Oryx is an open-source project for web-based modeling of business processes, supporting various formats like BPMN, petri-nets, etc. The BPMN 2.0 web-based editor is being developed as part of the Signavio-Oryx Academic Initiative, a joint effort by the Berlin-based startup company Signavio, the Hasso-Plattner-Institute in Potsdam and other universities, which offers a web platform for collaborative process modeling. The platform includes a BPMN 2.0 editor that covers all diagram types. Parts of the platform are made available as open-source through the Oryx project.

The following screencast shows how you could create a simple BPMN 2.0 process using the Oryx editor and then import it into the Drools Eclipse plugin. Here, you could for example add more execution details, debug and test the process, and execute it on the Drools Flow engine, as we already showed in earlier screencasts.

[Note that the screencast shows us transferring the BPMN 2.0 process from Oryx into Drools Flow by simply exporting it as a file using the BPMN 2.0 XML format. We are of course planning to provide more user-friendly integration, by for example integrating this with Guvnor as the process repository.]

Wednesday, October 07, 2009

[Off Topic] Back from my honeymoon

As some of you know I got married last month and have been away on a long honeymoon, but I'm finally back :) I'll make this a small off topic personal entry, hope people don't mind.

We climbed Kilimanjaro, probably hardest thing I've ever done. We walked for 5 days to reach the main ascent point, most of this was for altitude adjustment. It can be done quicker but then you reduce your chances of making it to the top. On the actual day of the final ascent you start off at midnight, it then takes six and a half hours to reach the top. It's 5800M at the top and almost -2o degrees celsuis. Many people suffer from some level of altitude sickness, passing people as they are vomiting wasn't uncommon. I became nauseous on day 2 and had a constant 24/7 migraine for the rest of the 7 days, even with the help of Diamox. The last two hours are excruciating, the only thing that keeps you going is it's harder to go down than it is to just keep going up. At the top the views are fantastic and the glacier is stunning, just a shame it's shrinking at such a fast rate and not likely to be there in 15 years time - definitely one of those things to do before it's gone. Then it's three and a half hours back down. You break for 45 mins, then another 4 hours walking back to camp. So you eventually get back about around 4pm, where you are beyond exhaustion.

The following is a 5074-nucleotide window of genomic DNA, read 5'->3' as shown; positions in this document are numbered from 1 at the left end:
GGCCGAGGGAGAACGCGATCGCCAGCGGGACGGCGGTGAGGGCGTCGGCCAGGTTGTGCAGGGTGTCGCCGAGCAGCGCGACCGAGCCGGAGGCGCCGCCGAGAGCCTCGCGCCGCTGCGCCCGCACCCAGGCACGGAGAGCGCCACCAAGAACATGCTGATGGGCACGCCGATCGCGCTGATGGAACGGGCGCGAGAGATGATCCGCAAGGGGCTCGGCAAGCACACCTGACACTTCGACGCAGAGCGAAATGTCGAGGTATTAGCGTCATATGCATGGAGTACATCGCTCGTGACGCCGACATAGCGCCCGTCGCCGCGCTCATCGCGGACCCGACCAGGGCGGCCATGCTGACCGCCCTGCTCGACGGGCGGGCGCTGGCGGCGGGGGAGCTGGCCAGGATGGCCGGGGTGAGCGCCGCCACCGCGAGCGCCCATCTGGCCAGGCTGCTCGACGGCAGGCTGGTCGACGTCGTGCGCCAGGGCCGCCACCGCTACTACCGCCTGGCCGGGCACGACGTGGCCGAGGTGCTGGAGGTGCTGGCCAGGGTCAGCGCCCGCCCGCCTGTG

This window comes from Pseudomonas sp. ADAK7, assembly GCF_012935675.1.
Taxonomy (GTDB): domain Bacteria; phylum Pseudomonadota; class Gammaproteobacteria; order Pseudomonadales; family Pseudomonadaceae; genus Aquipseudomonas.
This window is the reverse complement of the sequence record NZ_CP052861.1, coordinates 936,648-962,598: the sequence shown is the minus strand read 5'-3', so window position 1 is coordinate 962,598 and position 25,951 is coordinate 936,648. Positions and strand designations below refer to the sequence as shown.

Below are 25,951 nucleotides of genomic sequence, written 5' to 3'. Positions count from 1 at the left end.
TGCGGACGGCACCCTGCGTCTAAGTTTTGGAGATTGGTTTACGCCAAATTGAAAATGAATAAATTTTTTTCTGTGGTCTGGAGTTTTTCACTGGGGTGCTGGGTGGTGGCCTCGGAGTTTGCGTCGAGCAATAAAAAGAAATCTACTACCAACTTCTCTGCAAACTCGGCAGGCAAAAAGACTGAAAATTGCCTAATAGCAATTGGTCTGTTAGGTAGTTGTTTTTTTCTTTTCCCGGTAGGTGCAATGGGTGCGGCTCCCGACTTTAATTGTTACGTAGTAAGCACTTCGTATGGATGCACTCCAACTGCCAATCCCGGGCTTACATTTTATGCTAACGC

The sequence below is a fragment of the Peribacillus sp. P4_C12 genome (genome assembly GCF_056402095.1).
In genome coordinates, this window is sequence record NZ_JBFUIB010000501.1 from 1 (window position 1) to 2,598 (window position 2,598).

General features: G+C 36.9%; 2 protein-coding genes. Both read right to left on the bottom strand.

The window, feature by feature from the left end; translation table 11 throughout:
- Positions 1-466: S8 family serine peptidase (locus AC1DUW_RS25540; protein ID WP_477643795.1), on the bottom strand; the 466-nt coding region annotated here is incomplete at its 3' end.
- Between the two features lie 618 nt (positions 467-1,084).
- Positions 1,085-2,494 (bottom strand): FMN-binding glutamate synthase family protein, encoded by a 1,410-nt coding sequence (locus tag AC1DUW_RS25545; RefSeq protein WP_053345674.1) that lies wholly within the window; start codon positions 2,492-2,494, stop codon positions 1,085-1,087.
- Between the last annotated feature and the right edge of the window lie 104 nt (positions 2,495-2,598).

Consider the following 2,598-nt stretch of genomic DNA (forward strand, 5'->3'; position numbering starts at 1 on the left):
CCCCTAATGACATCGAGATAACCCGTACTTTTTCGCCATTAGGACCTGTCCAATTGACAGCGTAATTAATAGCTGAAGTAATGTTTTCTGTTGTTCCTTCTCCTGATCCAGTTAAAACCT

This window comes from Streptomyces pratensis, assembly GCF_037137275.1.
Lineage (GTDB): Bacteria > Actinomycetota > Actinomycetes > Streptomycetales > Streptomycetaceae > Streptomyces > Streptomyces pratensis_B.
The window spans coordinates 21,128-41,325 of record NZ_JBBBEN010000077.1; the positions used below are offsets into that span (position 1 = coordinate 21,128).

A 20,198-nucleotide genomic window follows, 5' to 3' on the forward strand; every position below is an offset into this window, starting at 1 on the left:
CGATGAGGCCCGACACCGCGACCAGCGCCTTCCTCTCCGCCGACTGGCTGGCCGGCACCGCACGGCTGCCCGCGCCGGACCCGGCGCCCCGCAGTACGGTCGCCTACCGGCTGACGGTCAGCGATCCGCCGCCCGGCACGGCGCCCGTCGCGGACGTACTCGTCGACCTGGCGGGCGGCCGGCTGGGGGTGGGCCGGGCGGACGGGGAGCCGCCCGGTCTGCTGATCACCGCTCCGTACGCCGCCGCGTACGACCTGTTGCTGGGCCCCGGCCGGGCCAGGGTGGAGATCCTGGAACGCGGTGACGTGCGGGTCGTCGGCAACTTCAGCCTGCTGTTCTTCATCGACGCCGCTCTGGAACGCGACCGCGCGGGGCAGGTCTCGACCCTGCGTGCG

We then went on safari in Tanzania, which was much more relaxing. The highlight of this was the night we stayed in a camp site. We where fed the line about the animals walking around the camp, but thought it was an exaggeration to help tourism. A few minutes after I arrived I went to the mens room, then to my complete surprise a ginourmous bull elephant walked past the window, so close I could have touched it. It walked into the camp and stuck it's trunk in the main water storage tank for a drink, with the entire camp site crowding around. Then a herd of zebra walked through the centre of the camp, just metres from our tent and buffalo came to feed at the ends of the grounds. We where also told wild boars frequent the camp at night, so we have to remove any food or empty wrappers from our tent. Safe to say I didn't sleep a wink all night as all I could hear was the hoofs and the snorting of animals outside.